Farmers did not escape cuts in this year’s budget.
The changes affecting farmers include a cut in the VAT credit from 5.2% to 4.8%. This flat rate addition is designed to compensate farmers for VAT they pay on supplies and farm inputs.
The farmer is entitled to a flat-rate addition (at present 5.2%) to the prices at which his or her agricultural produce or agricultural services are supplied to VAT-registered persons and companies, including marts, agricultural co-ops, and meat factories.
A 30-cow farmer with followers would be down €300, assuming total sales of €75,000. A 100-cow farmer, with followers and cattle, would be down €1,000 (on turnover of €250,000).
This change seems at odds with the reality that the higher rate of VAT increased by 2% from 21% to 23% since the VAT credit was last adjusted.
There has been an increase in capital gains tax and capital acquisitions tax (gift/inheritance tax), both have gone up by 3%, and now stand at 33%. This will impact on those with smaller or marginal farms most, particularly where either the farm happened to be let under conacre, and perhaps where the successor has a reasonable amount of off-farm assets. There is a better chance of “agricultural relief”, a relief from inheritance tax, being effective on large farms, and even on “supersize” farms, but it may not apply on small holdings, if the successor owns a significant amount of non-farm assets — such as owing their home outright, or owning an investment property.
There was an initial shock, when the extension to the stamp duty exemption which applies only on transfers to young trained farmers was not clarified in the budget speech, and it was most welcome to subsequently receive the press announcement from Minister Simon Coveney confirming that this sensible policy will extend beyond the original expiry date of Dec 31, 2012. The stamp duty exemption has been in place since 1994, and is a vital measure in encouraging transfers of farms to the next generation.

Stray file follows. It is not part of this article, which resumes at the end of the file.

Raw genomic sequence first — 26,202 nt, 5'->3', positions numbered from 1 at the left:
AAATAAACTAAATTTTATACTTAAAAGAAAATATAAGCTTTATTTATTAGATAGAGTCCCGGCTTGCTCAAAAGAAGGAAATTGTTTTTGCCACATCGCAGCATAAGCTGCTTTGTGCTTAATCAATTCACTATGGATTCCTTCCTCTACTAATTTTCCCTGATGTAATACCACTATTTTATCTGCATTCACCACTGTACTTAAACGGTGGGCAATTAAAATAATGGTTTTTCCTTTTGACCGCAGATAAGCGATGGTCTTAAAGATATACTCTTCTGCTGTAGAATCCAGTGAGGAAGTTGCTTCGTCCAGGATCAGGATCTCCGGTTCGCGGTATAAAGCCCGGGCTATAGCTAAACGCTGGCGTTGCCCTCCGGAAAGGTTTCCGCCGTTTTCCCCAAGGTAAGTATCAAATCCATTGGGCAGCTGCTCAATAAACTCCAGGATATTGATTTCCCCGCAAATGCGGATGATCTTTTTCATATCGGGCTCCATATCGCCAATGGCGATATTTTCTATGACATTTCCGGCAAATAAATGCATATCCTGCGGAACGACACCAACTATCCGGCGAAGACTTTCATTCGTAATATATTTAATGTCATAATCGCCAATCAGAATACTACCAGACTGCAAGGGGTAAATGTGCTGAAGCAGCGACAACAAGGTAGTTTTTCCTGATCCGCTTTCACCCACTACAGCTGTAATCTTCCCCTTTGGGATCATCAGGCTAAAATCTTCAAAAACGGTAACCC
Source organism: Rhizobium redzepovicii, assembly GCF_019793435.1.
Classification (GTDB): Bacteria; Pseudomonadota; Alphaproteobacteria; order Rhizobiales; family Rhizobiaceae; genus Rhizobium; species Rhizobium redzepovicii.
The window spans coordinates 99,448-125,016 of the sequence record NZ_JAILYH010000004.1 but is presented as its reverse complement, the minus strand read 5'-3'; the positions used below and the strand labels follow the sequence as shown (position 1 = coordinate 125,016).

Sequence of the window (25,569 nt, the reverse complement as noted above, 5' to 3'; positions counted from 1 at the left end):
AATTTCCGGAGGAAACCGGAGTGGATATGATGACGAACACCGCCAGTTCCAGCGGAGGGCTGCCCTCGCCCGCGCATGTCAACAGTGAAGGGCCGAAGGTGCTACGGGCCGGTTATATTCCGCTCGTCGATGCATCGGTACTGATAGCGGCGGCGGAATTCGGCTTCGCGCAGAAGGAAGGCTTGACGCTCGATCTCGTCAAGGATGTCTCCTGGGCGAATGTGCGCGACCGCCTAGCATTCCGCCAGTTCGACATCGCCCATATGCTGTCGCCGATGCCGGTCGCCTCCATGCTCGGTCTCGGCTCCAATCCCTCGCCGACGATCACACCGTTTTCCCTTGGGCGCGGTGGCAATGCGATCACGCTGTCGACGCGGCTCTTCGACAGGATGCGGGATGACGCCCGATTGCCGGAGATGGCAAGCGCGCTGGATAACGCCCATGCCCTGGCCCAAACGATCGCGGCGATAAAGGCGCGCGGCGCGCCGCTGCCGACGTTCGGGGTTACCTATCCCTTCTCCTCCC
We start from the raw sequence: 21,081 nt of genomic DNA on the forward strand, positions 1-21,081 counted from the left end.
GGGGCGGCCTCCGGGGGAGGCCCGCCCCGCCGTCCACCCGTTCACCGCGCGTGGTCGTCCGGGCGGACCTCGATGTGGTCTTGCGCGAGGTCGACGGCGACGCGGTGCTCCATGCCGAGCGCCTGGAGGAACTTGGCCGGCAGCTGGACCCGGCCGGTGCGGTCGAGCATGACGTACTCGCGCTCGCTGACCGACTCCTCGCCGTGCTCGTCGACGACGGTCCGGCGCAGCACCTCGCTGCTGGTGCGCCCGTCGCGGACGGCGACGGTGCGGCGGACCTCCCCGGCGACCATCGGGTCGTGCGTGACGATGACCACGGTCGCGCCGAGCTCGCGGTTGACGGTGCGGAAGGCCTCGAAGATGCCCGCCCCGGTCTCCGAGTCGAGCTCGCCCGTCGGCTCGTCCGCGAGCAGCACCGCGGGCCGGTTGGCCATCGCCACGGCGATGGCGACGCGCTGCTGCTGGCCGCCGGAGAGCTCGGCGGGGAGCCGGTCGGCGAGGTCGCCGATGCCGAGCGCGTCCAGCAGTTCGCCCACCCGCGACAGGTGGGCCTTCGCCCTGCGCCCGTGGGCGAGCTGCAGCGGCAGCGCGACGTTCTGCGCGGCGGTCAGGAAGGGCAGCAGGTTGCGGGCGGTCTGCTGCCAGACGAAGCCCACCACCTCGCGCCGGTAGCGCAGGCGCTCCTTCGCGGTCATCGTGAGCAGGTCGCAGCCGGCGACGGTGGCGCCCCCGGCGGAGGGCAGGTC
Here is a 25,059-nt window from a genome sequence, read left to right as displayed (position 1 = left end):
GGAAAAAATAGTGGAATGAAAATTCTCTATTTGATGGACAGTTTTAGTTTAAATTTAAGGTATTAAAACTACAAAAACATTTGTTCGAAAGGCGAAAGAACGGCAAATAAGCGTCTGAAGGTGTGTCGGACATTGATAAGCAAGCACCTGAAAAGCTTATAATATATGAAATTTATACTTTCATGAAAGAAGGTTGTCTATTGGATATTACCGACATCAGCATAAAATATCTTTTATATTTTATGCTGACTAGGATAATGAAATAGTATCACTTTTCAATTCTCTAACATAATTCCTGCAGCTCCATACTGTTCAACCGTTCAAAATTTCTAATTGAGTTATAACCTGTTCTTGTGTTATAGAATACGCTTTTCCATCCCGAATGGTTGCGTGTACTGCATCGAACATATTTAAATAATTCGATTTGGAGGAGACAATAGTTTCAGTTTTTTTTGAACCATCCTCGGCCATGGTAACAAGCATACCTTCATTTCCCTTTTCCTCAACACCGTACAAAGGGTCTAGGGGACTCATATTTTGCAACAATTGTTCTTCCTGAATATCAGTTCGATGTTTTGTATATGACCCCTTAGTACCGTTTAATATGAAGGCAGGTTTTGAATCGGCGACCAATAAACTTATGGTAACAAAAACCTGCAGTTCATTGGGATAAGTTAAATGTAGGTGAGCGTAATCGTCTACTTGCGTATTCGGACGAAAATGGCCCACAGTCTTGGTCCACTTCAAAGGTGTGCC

As we have reported, just 6% of farmers are under 35, while 31% of farmers are over 65, and the stamp duty exemption is one of very few policy initiatives to encourage early transfers.
Meanwhile, the budget included an increase in the minimum amount of PRSI payable from €253 to €500, an increase of €247.
In the volatile environment in which farmers operate, the minimum PRSI of €500 doesn’t seem to make much sense, when one year’s income may be quite good, with a lot of PRSI payable, whereas in another year, where a farmer has made losses, the PRSI will still be at least €500.
The effect of the increase in minimum PRSI is replicated for all but the lowest paid employees. In fact, these changes to the PRSI, as well as the proposed roll out of PRSI and USC to “unearned” income such as rents and dividends, puts “Joe Public” on the same footing as where the self-employed have been for years.
Other changes affecting farmers include the adjustments to the manner in which Farm Assist is calculated, and as a result, there will be a significant limitation on the amount of people who will continue to qualify for Farm Assist, due to changes in the income and children disregards.
On the payments side, the last of the REPS schemes seem to be fully funded, with a further allocation for AOES for 2013.
But dairy discussion group payments will not be renewed, with funding now directed towards the Beef Technology Adaption Programme and the Sheep Technology Adaption Programme. It’s a pity that some sensible, cost-neutral, policy changes were not announced, however there may be some hope that that is rectified when the Finance Bill is published in February.
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